This application is Divisional of U.S. patent application Ser. No. 10/620,715, filed Jul. 16, 2003, which is hereby incorporated by reference in its entirety, and which is the national phase of International Application No. PCT/US2004/022502, filed Jul. 14, 2004, International Publication No. WO 2005/009580 A2, published Feb. 3, 2005

STATEMENT REGARDING FEDERALLY SPONSORED RESEARCH OR DEVELOPMENT

Not Applicable.

BACKGROUND OF THE INVENTION

The present invention relates to the field of semipermeable membranes, which are useful in liquid and gas separation by filtration, dialysis and the like.

An industrial membrane should have a high permeability, sufficient mechanical strength and excellent chemical stability to give a high productivity and a long service time. The membrane chemical stability is mainly determined by chemical composition of membrane materials. Membrane permeability and mechanical strength not only depend on membrane chemical composition, but also strongly depend on membrane physical structure, which is primarily determined by the process utilized to make the membrane.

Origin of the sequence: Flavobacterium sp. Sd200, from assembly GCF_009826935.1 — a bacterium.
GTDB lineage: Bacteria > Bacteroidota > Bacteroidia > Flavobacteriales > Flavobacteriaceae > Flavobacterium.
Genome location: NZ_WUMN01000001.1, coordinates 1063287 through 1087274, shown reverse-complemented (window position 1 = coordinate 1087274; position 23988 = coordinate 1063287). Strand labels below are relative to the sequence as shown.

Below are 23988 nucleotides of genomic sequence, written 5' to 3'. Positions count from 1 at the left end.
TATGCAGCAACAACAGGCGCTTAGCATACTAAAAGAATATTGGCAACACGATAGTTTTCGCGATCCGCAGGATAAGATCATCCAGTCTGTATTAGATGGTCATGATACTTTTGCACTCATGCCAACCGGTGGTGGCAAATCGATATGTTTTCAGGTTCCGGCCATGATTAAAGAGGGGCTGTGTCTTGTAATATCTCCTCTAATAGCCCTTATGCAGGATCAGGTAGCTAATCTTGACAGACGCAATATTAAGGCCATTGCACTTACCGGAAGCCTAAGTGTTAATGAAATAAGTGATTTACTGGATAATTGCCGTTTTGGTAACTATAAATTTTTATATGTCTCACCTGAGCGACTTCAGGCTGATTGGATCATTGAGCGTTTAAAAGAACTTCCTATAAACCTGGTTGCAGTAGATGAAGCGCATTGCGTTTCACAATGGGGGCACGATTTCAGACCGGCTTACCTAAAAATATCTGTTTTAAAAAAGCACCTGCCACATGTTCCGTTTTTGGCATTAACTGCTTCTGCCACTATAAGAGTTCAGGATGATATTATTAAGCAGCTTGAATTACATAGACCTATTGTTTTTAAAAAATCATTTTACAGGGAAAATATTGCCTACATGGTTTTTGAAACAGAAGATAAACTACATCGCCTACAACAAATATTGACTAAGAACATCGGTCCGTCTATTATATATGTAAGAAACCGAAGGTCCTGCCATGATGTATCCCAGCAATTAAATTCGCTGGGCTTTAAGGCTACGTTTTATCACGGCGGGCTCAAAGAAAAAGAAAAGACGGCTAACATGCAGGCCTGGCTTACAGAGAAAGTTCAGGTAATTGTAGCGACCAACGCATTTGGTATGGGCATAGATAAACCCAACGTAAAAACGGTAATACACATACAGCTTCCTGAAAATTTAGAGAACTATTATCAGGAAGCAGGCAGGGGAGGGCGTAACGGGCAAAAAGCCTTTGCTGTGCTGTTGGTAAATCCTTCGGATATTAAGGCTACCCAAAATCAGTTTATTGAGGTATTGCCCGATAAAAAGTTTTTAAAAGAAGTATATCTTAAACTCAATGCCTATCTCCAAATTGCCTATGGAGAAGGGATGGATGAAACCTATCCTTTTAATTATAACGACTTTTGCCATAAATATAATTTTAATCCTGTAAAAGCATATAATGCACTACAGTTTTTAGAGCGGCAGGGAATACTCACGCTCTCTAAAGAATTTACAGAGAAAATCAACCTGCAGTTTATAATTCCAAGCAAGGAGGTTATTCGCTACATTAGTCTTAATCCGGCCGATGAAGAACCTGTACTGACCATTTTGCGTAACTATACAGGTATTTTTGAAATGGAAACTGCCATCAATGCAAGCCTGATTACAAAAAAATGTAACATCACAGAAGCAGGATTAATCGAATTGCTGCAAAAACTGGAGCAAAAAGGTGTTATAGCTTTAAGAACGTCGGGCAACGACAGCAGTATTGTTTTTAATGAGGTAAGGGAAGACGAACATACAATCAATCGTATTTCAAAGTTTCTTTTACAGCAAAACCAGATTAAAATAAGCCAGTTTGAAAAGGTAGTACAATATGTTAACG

It is well know that the thinner the membrane, the higher the membrane permeability, however, the thinner the membrane, the weaker the membrane. In order to obtain both high membrane permeability and sufficient mechanical strength, a composite membrane approach has been used. In general, a composite membrane comprises a thin film layer and at least one support layer. The thin film layer (referred to herein as a membrane) provides a separation barrier, which allows minimize flow resistance to increase permeability, and the support provides mechanical strength to a composite membrane.

U.S. Pat. No. 4,061,821 discloses a method of coating a hollow braid with a polyacrylonitrile solution to form a braid-supported hollow fiber membrane, which shows a higher mechanical strength and a higher stability to hot water treatment than the self-supported polyacrylonitrile membrane having no braid support.